Qualcomm, Red Bend Software and Quickplay have all signed on to work with the connected car industry at the AT&T Drive Studio in Atlanta, AT&T announced at the Mobile World Congress show in Barcelona, Spain, on Feb. 24.
AT&T introduced Drive Studio at the Consumer Electronics Show (CES) in Las Vegas in January, calling it a “next-generation garage” where all parties involved in the connected car market can experiment and innovate. The 5,000-square-foot space includes garage bays, where developers can try out their software on vehicles, a speech lab for working on speech-based solutions, as well as conference facilities, a show room, collaborative areas and more.
Qualcomm plans to show off new Snapdragon Automotive Solutions for infotainment and telematics, and to integrate these solutions into AT&T’s Drive portfolio, which includes AT&T’s global SIM, bifurcated billing, voice recognition and its Long Term Evolution (LTE) network, AT&T said in a statement.
The carrier will also host in its cloud the Red Bend Software Management Center, a platform that enables car manufacturers to manage in-vehicle software and applications over the air. The platform, said AT&T, “significantly reduces the time and cost for automotive OEMs to manage the lifecycle of all in-vehicle software, from head units to map content and [engine control units].”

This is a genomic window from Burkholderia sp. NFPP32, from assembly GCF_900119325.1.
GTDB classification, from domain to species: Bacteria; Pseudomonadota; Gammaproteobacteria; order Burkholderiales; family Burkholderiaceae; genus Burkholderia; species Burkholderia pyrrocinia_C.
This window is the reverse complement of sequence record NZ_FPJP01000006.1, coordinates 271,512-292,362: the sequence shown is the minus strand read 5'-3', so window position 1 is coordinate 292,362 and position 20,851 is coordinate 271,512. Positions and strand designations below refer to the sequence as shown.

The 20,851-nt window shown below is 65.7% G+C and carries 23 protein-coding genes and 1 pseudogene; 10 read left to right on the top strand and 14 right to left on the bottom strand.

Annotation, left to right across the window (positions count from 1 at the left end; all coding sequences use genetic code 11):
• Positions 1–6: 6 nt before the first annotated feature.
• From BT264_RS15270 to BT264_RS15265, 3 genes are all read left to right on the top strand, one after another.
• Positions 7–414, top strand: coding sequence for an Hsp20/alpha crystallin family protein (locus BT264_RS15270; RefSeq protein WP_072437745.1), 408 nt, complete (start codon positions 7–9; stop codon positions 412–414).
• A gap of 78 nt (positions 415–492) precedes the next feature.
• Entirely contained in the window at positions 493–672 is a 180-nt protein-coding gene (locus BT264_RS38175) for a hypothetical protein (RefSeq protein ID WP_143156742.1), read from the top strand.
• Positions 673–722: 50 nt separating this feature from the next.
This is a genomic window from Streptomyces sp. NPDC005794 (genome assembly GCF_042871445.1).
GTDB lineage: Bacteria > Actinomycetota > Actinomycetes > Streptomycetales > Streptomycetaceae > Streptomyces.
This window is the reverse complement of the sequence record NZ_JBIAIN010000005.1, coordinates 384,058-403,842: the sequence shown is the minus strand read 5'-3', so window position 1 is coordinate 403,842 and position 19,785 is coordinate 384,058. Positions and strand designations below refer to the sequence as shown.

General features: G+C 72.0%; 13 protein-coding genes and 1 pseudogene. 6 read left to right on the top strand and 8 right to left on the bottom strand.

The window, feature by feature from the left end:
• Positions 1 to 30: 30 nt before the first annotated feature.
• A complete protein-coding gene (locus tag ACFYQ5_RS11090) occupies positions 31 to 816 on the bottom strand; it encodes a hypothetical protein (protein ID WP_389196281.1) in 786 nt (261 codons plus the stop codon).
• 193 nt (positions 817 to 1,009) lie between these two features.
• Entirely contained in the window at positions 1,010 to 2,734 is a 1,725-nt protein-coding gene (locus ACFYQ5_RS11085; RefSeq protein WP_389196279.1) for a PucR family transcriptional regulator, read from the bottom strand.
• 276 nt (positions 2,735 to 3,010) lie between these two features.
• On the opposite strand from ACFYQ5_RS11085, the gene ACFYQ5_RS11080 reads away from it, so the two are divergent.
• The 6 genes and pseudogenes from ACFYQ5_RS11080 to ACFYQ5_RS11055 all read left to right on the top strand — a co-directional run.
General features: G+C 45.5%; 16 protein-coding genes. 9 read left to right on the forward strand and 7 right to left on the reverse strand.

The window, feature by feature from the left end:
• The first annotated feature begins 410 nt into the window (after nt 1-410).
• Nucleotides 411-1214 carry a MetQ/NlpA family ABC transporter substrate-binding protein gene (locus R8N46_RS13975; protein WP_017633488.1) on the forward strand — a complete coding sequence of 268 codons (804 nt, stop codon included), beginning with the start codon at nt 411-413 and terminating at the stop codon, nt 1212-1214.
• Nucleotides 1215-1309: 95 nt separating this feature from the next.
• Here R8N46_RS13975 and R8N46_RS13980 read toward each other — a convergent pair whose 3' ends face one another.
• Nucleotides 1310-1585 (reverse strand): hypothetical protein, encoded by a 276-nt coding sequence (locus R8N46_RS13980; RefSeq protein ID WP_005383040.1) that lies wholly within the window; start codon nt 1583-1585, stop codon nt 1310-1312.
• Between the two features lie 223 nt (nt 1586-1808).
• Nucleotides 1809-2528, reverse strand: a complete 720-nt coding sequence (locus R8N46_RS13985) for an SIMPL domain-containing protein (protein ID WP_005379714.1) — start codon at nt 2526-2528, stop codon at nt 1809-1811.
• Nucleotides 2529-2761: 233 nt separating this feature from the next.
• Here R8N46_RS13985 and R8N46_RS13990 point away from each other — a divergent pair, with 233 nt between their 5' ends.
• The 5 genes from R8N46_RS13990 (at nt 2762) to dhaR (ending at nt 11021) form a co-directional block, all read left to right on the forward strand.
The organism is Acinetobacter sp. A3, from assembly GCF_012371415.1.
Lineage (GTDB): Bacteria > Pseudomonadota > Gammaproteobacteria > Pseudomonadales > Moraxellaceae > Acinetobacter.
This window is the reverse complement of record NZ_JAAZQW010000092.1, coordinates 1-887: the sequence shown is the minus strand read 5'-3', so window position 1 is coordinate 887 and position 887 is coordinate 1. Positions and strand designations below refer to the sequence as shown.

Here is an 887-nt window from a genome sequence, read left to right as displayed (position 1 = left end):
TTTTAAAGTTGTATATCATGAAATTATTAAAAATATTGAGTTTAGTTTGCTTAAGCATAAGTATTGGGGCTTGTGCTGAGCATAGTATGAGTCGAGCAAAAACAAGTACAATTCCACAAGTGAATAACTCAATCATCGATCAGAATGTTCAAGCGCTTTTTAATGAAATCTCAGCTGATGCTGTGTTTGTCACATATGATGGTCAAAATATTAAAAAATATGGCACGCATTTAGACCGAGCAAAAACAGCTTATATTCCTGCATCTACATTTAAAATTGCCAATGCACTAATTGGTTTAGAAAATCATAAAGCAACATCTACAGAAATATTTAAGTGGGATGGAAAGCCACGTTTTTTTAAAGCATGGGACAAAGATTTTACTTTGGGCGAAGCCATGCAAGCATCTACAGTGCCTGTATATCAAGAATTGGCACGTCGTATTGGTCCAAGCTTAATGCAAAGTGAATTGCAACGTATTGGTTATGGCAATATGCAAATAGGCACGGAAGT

Finally, QuickPlay Media, said AT&T, will develop an in-vehicle video service that will deliver “Live Linear TV and streaming Video on Demand services to automotive manufacturers collaborating in the AT&T Drive Studio.”
The QuickPlay solution will include a configurable and customizable client application, support for adaptive streaming, content protection with DRM solutions, including Microsoft PlayReady user entitlements, dynamic advertising and more.
“This is an exciting ecosystem, and we are committed to leading the way to take the connected car to the next level for auto manufacturers and their drivers,” Glenn Lurie, president of AT&T Mobility’s Emerging Enterprises and Partnerships division, said in a statement.
Speeding Along Development
Other connected car news out of MWC included the Car Connectivity Consortium’s (CCC) Developer Fast Track, a program to help developers more quickly achieve MirrorLink certification for their car-centric apps.
MirrorLink is an OS- and OEM-agnostic industry-standard for car-to-smartphone connectivity.
The Fast Track program gives CCC developer partners fast and improved access to technical support; includes them in CCC marketing and communications programs; promotes their apps among CCC members; and potentially reduces the costs of in-lab testing.
At the show, the CCC displayed factory-fit MirrorLink solutions from Volkswagen, Honda and Toyota.
At the CES show in January, AT&T also introduced a connected car mobile platform, and announced a unique deal with Audi, allowing wireless subscribers for the first time to add their cars to their Mobile Share plans.
Offering drivers a 4G LTE connection, said Scott Keogh, president of Audi America, will “significantly enhance the infotainment experience.”